What was not really good was getting back into the parking garage. The room keys didn't work so we grabbed a ticket instead and then went to the front desk for a third time. The woman was like, I have to add parking to your room. I was like, But I have free parking. She was like, I still have to charge your room for the room keys to work. I said, Okay then.
1. Why didn't anyone do this in the first place?
2. What exactly does "charging" the room entail when I have free parking?
Two questions I would have asked if the woman hadn't been so grumpy and dismissive. But she was grumpy and dismissive so I didn't ask.
To the metro once more! The plan was to see the Library Of Congress and the Capitol. On the shuttle to the metro, a dad was telling his kids that the first stop was going to be the Museum of Perpetual Boredom. Hee hee heeeeeeee.
We found our way into DC once more and up the escalator and over a few blocks and finally we got to the library, and it was the first attraction we went to that required metal detector security. Going through didn't take that long and it would have been even quicker had the people in front of us followed instructions like "take off your belt" or "remove your metal bangle bracelets." Once in the library, we checked out the Gutenberg bible, the fancy pants paintings on the walls, and the maps exhibits because I love maps. We also found Jefferson's library in which we were not supposed to take any pictures. Then we waited on line to see the third floor. When we got there, I was like, tell me this isn't the whole thing. We were in a hallway that overlooked the main reading room. That was it. The two of us laughed hysterically, took a lot of pictures, and then headed out, realizing we'd spent 20 minutes waiting on line to walk through a hall.
|A view from the steps|
|A view from the third floor|
|Worth a 20 minute wait?|
|We touched but nothing began.|
|This is not a picture of Jefferson's library.|
|There's that Washington Monument again.|
|Wouldn't even dream of it|
|And another ceiling|
The Capitol also has heavy security. We couldn't bring in even water. Instead of doing the tour, we went through the first floor exhibit. It had statues of people we mostly didn't recognize and a bunch of monitors with quizzes. For shame on us, for shame! I scored 5 out of 10. Eddie scored 0 out of 10, but in his defense, his monitor wasn't working properly so when he pressed an answer, it wouldn't register immediately, so he'd press something else, so there was no telling what he got right and what he got wrong. We came out the other side of the building, still in shame for getting everything wrong.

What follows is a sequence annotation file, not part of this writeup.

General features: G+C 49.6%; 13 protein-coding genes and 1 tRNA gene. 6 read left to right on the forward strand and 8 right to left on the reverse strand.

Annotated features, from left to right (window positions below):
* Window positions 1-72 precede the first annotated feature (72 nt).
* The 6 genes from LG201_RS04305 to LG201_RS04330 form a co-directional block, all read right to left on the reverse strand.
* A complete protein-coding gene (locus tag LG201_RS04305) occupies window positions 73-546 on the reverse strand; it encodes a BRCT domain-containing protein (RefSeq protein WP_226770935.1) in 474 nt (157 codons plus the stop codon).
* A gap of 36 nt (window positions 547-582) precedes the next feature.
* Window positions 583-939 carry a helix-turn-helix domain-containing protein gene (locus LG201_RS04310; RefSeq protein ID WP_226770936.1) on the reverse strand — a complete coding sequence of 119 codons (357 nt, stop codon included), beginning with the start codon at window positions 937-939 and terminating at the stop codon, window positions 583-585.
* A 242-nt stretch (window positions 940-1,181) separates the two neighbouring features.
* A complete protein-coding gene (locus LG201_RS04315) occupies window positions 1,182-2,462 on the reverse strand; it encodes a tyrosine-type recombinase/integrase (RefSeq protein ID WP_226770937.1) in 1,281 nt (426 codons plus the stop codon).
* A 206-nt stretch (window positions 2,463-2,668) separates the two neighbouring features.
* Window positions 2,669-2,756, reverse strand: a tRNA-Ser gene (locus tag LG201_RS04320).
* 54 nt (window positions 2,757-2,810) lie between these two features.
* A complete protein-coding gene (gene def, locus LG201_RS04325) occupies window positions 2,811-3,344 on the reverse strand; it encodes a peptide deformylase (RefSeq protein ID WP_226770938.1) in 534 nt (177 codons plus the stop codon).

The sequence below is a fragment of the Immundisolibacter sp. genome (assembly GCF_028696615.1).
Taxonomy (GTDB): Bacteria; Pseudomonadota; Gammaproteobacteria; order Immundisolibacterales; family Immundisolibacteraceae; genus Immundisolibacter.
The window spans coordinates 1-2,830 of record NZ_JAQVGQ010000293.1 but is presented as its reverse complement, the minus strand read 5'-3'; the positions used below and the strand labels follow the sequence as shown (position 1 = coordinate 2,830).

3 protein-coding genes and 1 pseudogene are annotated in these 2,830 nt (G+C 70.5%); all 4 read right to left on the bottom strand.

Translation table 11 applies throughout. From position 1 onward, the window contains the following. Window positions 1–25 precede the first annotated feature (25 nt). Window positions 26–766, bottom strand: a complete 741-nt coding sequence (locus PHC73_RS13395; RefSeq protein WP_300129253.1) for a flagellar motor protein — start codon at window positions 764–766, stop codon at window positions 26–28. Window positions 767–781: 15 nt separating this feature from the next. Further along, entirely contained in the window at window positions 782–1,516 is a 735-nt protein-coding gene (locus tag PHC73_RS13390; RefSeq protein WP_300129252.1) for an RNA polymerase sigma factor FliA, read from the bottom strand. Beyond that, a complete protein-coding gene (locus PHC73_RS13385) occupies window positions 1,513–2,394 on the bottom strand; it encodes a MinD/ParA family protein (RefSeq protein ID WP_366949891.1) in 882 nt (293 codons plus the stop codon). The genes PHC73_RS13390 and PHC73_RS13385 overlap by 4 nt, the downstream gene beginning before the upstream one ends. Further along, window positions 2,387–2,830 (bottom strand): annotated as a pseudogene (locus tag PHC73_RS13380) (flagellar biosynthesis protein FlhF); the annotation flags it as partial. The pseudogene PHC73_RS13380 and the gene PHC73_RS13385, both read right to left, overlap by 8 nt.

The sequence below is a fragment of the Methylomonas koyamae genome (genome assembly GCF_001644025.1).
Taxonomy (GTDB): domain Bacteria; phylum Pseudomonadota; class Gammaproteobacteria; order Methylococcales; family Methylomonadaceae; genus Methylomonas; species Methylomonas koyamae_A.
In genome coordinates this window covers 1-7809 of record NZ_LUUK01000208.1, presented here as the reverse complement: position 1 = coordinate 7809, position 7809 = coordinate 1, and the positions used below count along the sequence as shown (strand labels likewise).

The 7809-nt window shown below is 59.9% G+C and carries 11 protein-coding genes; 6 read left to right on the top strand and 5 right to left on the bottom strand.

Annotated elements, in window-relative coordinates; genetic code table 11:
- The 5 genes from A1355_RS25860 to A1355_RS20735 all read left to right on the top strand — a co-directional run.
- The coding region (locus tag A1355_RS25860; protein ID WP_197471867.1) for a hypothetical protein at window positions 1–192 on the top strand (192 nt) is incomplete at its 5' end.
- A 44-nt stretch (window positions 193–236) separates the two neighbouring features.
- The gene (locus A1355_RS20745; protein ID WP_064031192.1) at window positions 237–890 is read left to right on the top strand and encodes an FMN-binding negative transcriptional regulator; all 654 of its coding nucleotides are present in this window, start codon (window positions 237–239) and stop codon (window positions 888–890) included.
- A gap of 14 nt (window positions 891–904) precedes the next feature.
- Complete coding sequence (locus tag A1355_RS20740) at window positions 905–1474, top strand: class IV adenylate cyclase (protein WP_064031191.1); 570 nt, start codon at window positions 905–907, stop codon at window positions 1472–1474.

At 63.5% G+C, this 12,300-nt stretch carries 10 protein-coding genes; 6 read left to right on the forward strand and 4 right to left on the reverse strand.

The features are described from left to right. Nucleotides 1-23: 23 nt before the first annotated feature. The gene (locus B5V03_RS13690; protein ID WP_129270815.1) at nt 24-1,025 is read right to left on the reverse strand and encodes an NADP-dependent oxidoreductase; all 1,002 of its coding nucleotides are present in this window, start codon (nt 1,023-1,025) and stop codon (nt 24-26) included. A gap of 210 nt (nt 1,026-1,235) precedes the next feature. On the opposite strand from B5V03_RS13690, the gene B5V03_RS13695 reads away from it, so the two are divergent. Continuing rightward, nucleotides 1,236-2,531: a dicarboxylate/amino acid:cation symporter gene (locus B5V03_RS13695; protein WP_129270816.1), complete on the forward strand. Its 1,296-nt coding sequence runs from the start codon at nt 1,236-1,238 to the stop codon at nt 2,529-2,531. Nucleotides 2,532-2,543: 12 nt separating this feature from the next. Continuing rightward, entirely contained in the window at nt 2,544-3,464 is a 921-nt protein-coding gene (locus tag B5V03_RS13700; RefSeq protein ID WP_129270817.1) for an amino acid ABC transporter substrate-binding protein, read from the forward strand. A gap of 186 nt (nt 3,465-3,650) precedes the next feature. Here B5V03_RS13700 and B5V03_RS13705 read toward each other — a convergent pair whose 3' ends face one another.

|How Hawaiian! Thanks, Obama.|
|Waiting to go inside, but unsure of what was inside.|
|Oh, that's what's inside.|
|This was the most interesting thing I learned about Lincoln.|
|I don't know if it's purposely pointed at poor Abe like that.|
When we finally got into the theatre, we headed up to the balcony and sat down and it was lovely to sit and have someone tell us about stuff instead of walking and reading and standing and hurting. The theatre was chilly but it was still better than walking at this point. Also? There were giant heads.
|Lincoln's giant head|
|Someone else's giant head|
|The stage where the park ranger presented his talk. It was really great!|
|President's Box. Before the presidential seal was created, they used a picture of Washington to indicate it.|
|The door Booth went in to kill Lincoln.|
Refreshed from sitting, we headed out of the theater. When I told Eddie I'd hold his ticket for him in my bag, he was like, Aren't we going across the street to see the bed where Lincoln died? I was like, Do you want to? He was like, Nope. I was like, Then I'll hold your ticket because I'm just about Lincoln'ed out. We walked a bit back towards the center of town, deciding what to do next, when we ran into the National Gallery of Art, and I'd been on the fence about going there, but since it was right in front of us, we went in. It was spectacular. First, it was manageable, easy to navigate, and well put together. Second, it had mostly my kind of art. Third, the current exhibit was all about defining cool and since we're very cool ourselves, we felt right at home. We weren't sure when and where we could take pictures, so we have a sporadic photographic account of our visit. Mostly, we acted like assholes again, but the museum was pretty empty so we weren't really bothering anyone with our assholeness.
|Me and Suzie B|
|Fitting right in|
|I did not take this photograph.|
|Me and tea|
|Eddie and one of the many baseball people displayed in the heroes exhibit|
|That boxer had a big hand.|
|I have a photo of me and this guy from Cooperstown just like this!|
|Attention S! Eddie found Hawaii!|
|A view from the steps|
|Sports happen here|